Help - The full picture of my automation plan..What's missing or How to complete it?


New Member
I moved into my new one bedroom apartment recently.  I've also been a fan of automation and come from an IT tech background.  However, in terms of automation, i’m kind of new.  I’ve been doing a lot of reading in order to understand how it works and all, the connectivity…etc.
I live in the United Arab Emirates, thought you should know as somethings won’t work here without power conversion as the voltage here is 220v.
I’m doing this because I enjoy technology.  I know, it’s an expense hobby :)
I want to do the following:
- Control all my equipment via a Harmony remote for now and my iPhone/iPad, and maybe voice in the future (Let's see how Apple plans to introduce home automation they announced this week).
- I want to be able to control it over the Internet as well.
- Create scenes and scenarios (e.g. at 7 a.m., open all my shades/blinds).  Maybe also later on do this “When i walk into my home, and send voice command to switch on the project and set the input to be my Plex”.
- Don’t like the clatter and mess of too many cables, so i’m planning to use the least amount of cables, and that’s why i decided to buy few of the products below.
“The Product / IR/RF/RS232 / Description”
1.) Intel NUC / IR / (which is a windows OS, with Plex Media Theather), will be used for Plex only.
2.) A Browsing Computer / No IR / (which i mainly use and mostly used system).
3.) ISP STB receiver / IR /
4.) Samsung 46’’ TV / IR
5.) Epson 8350 Projector / IR & RS232
Both displays are in the living room, as i like to watch TV while i browse on the projector.
- What I purchased and waiting for it to be delivered this week:
  -- Philips Hue (GU10 starter Kit) with 7 additional bulbs, so a total of 10 bulbs and the gateway/hub.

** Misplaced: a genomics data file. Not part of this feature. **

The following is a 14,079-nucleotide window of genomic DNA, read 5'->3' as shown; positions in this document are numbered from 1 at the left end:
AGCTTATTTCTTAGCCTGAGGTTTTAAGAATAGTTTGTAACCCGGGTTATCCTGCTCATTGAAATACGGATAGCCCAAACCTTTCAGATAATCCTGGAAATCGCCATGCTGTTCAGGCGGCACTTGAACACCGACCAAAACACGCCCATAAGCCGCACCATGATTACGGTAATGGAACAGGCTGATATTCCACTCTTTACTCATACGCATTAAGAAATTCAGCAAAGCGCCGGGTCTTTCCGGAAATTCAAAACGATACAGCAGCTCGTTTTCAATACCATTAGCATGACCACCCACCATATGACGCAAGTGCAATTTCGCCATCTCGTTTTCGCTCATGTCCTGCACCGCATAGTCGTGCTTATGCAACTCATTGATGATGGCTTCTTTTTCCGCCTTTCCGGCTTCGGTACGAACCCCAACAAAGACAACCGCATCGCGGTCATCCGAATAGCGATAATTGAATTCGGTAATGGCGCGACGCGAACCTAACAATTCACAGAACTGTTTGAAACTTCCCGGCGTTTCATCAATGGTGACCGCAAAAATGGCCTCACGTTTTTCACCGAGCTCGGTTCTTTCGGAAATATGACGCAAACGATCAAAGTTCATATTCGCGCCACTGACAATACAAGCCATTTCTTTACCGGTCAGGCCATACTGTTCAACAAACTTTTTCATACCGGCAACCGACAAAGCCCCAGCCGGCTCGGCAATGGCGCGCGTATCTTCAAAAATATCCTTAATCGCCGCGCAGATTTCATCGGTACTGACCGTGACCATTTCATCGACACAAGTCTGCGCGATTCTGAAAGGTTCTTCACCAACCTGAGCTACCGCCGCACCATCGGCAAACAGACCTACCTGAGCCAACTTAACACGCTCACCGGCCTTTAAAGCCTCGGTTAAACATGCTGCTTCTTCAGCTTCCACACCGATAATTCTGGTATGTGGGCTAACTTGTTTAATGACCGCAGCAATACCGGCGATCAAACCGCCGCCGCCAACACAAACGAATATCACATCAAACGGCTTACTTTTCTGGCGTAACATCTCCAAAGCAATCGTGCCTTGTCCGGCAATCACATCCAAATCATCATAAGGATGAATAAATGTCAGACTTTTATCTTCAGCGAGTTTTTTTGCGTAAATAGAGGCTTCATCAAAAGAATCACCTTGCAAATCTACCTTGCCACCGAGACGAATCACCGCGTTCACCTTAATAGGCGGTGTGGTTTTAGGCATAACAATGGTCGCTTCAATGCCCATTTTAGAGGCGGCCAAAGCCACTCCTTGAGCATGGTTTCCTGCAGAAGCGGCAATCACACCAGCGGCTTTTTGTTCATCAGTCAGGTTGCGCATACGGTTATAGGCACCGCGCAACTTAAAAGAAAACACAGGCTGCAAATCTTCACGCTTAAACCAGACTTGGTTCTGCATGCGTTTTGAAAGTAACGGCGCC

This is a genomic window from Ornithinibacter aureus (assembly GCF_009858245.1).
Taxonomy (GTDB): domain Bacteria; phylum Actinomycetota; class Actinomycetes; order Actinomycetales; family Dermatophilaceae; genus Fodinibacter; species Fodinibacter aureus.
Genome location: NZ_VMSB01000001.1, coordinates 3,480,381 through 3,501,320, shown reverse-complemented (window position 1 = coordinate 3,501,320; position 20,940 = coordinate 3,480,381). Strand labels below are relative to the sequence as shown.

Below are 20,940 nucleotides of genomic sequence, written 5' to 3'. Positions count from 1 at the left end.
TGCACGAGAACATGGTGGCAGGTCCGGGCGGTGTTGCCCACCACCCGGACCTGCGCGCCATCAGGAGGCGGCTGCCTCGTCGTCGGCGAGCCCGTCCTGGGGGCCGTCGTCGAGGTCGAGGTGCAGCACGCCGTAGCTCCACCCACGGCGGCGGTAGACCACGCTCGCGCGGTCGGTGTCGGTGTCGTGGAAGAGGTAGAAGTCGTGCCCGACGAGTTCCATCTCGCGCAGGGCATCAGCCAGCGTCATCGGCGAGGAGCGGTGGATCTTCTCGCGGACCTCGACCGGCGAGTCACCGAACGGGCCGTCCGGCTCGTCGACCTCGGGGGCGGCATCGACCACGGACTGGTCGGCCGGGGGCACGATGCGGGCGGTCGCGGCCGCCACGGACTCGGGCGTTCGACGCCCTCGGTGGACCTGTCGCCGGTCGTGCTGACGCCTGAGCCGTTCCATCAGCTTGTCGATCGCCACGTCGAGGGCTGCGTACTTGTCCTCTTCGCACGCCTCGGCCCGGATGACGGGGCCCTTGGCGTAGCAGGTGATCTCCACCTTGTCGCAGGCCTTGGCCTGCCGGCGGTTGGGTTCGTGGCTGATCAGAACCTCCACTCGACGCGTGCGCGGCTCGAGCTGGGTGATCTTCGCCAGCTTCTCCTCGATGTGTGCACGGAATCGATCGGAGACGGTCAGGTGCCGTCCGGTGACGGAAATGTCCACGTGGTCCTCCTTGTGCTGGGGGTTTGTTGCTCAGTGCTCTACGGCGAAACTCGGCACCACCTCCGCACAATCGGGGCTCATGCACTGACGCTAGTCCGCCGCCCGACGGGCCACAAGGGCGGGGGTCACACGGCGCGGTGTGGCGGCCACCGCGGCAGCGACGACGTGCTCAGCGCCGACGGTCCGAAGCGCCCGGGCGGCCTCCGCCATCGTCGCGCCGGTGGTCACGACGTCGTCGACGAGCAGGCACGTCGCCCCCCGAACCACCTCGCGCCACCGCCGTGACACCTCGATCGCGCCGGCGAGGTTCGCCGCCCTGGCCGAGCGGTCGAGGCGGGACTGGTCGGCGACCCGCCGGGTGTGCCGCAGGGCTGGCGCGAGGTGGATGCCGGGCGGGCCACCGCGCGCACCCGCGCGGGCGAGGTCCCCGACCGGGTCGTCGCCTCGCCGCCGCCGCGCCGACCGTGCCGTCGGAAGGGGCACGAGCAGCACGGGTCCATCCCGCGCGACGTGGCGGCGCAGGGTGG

-- iRobot Roomba 880.
  -- Quirky spotter (got it to test it, no plan on how I will use it yet).
  -- DVDO Matrix6 HDMI switch
  -- DVDO Air3 (To connect my project to the DVD Matrix6 wirelessly, as I don’t want to pull a long HDMI cable from projector which is on the opposite side of my rack).
In my "to buy" list:
 -- Sonos audio system (will start with Playbar and add subwoofer and additional speakers later).  I'm not an audiophile, but I still need a good sound effect.  The Sonos will be used for my projector.  The DVDO matrix switch has optical audio out which will be connected to the Playbar.
 — Motorized blinds (deciding between Somfy or Douglas Hunter at the moment).  Somfy is widely available in my region, so I might go for this week.  Somfy uses RF.
There is no single way of doing a home automation, and i think many of you will suggest that i shouldn’t have done this and that.  I’m open to your feedback, no harm in learning more or understanding how you would have done it.
So now, putting it all together and making it work will be the exciting thing.
First of all, I believe that using an iPhone as a remote won’t be practical at all, a physical remote must always be there.  That’s why, I want to be able to use my iPhone and my harmony remote, and a later stage, I will add voice capability.